Asynchonous working helps people make the most of their time. Instead of being interrupted by people with questions or asking for favours at the most inopportune moment, you can work in a way that lets you reply to them in your own time. It means fewer meetings, better audit trails and keeping developers in "the zone" for as long as possible. This talk draws on my experience implementing asynchronous working in a company, as well as feedback from various other companies that work the same way, and aims to give attendees an insight as to how it makes people more productive.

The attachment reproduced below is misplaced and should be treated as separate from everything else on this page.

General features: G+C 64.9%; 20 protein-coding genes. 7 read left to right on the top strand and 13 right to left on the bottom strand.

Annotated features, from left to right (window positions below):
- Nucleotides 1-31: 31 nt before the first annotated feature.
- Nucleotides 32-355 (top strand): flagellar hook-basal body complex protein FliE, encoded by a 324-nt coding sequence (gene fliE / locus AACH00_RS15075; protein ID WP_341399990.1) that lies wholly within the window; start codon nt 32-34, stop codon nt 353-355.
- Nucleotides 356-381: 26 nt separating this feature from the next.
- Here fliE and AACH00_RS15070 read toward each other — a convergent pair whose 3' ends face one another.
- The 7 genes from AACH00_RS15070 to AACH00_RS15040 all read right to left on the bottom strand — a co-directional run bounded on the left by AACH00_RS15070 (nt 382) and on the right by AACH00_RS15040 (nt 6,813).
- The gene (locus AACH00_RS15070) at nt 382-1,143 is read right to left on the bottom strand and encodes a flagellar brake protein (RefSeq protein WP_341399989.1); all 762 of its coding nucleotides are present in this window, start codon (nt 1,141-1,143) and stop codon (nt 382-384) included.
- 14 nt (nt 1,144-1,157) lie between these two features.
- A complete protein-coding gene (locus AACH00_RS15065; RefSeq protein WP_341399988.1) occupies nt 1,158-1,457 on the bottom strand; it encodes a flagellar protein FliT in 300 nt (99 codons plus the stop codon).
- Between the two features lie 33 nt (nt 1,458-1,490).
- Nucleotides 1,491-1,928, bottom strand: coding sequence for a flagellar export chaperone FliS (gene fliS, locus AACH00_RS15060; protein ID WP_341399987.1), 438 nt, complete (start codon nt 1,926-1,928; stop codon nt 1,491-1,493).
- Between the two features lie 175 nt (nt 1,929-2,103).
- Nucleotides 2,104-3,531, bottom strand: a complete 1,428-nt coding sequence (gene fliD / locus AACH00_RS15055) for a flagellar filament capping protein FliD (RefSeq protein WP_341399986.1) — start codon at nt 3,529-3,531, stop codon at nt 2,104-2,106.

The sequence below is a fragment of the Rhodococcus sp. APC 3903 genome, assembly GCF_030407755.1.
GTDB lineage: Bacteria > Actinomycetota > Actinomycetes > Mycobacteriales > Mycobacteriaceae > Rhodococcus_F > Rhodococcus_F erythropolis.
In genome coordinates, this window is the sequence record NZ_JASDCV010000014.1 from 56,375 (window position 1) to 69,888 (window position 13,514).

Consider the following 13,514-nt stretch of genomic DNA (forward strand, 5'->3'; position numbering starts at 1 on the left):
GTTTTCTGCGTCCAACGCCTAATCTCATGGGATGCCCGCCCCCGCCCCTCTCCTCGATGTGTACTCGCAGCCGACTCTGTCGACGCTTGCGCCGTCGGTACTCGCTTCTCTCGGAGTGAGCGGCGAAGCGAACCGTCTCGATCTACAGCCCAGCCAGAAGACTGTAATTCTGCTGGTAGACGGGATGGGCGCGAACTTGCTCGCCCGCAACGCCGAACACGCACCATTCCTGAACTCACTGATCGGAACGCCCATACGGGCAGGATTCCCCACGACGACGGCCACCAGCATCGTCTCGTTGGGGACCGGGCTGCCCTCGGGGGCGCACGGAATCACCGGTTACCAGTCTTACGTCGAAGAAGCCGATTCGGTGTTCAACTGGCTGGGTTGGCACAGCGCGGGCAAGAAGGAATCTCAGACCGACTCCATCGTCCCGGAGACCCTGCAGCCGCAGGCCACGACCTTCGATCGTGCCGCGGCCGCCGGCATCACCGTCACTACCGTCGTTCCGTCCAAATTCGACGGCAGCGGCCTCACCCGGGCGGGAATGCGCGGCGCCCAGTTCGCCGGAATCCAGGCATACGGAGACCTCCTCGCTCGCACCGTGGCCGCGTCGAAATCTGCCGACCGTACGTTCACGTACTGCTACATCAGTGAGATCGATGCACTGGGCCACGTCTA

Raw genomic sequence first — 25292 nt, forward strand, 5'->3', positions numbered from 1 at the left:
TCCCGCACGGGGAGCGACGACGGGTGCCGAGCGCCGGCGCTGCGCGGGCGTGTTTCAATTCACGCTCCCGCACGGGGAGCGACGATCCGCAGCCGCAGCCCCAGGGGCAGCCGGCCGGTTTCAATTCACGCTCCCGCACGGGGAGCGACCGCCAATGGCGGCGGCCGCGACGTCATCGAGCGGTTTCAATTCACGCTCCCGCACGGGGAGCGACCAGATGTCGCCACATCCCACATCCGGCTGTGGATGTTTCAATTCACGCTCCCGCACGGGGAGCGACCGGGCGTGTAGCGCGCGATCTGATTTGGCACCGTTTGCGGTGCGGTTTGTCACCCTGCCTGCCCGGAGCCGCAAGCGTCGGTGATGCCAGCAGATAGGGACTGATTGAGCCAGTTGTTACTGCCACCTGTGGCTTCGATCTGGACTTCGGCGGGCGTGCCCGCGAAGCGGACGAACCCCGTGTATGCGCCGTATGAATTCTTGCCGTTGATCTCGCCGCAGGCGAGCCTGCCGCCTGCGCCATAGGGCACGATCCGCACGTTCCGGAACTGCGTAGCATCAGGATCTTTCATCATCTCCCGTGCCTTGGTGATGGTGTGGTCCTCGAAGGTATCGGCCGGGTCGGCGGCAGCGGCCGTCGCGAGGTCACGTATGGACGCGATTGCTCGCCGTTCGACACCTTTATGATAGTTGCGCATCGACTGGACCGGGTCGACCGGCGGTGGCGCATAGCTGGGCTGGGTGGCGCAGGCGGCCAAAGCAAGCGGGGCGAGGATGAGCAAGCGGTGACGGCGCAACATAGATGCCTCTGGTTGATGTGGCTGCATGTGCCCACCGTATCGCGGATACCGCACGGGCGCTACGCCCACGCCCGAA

Michael’s an engineer at Datasift, working on delivering data in realtime to clients. Previously he was the the technical co-founder of Tweetdig, a realtime filtering engine for Twitter. He works daily with PHP, NodeJS, Redis, mySQL and a handful of other tools that glue it all together. He started programming with PHP at 15 and had his first speaking gig at PHPNW09. Michael graduated from Leeds Met in 2011 with a degree in Computing, but more importantly he came away with a realistic outlook on the world of development outside of university thanks to usergroups, barcamps and conferences. Michael spends his spare time learning about *everything*. Whether it’s about development or about how to bake the best cupcakes he just has to learn how and why.